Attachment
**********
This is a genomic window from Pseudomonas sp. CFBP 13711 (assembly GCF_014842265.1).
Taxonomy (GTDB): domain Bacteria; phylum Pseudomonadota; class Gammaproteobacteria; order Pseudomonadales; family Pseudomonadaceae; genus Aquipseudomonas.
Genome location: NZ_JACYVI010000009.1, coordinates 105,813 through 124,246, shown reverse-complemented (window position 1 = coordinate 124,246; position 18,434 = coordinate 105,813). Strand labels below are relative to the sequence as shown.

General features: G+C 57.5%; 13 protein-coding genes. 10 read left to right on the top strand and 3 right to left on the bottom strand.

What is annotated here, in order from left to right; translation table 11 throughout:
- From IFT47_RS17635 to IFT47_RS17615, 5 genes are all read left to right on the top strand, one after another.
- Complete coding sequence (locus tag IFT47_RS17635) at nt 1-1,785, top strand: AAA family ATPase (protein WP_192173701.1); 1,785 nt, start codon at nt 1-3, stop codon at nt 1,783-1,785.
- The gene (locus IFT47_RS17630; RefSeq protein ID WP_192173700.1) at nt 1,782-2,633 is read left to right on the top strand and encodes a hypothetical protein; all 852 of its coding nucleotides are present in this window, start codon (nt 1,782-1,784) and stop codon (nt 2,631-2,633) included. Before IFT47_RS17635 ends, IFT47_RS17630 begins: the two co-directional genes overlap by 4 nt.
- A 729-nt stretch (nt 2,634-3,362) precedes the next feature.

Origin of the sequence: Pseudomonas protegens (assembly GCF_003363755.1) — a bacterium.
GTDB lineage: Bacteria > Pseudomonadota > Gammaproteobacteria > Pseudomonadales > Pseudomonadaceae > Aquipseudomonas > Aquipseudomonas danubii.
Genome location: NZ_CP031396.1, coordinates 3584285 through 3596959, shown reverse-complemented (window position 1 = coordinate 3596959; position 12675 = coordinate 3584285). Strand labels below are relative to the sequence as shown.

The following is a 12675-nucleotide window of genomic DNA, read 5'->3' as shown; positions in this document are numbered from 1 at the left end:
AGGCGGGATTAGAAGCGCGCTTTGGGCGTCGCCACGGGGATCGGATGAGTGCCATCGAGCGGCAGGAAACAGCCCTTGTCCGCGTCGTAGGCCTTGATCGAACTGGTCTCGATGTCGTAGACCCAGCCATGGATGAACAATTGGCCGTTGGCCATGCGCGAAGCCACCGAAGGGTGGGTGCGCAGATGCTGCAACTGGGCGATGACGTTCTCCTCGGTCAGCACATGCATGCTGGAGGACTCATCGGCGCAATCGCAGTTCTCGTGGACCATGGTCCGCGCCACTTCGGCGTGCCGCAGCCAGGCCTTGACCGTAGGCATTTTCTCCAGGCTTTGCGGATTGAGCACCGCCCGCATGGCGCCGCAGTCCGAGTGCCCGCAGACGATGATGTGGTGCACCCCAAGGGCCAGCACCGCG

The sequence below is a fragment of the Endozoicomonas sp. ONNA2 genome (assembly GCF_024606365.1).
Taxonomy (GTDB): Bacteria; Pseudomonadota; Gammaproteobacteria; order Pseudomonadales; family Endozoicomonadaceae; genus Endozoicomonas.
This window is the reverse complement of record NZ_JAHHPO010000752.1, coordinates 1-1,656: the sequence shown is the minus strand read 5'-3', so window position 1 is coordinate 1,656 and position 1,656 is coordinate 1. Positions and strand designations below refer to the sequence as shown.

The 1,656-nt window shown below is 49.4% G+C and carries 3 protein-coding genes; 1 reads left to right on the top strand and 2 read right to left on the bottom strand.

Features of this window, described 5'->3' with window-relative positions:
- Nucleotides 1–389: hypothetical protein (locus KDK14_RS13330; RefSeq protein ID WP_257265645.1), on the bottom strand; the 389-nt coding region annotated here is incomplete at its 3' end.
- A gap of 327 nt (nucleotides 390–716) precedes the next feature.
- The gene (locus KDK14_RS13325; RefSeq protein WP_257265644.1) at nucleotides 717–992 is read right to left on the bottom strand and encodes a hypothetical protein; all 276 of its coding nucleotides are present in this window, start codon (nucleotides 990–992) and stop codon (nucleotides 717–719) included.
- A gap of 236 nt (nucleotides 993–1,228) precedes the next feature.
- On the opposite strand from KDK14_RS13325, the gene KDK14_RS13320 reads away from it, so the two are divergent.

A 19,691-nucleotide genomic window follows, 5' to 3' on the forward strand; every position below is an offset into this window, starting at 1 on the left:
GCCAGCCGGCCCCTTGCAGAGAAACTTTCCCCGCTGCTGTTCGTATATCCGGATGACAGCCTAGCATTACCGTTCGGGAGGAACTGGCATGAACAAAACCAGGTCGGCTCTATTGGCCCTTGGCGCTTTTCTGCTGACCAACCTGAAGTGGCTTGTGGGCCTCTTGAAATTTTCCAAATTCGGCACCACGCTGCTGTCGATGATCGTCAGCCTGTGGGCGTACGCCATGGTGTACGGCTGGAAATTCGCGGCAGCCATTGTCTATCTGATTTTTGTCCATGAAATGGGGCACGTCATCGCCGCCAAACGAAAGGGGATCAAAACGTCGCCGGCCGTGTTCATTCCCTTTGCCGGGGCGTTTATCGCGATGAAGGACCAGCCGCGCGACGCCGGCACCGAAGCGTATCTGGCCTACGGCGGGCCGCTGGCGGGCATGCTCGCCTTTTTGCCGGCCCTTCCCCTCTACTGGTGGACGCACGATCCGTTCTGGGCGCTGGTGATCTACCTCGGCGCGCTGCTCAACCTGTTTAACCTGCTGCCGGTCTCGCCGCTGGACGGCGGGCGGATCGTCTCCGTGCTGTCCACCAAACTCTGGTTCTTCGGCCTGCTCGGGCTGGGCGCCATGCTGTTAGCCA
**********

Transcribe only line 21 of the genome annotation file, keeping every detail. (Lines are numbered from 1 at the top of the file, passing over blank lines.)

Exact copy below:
- A gap of 327 nt (nucleotides 390–716) precedes the next feature.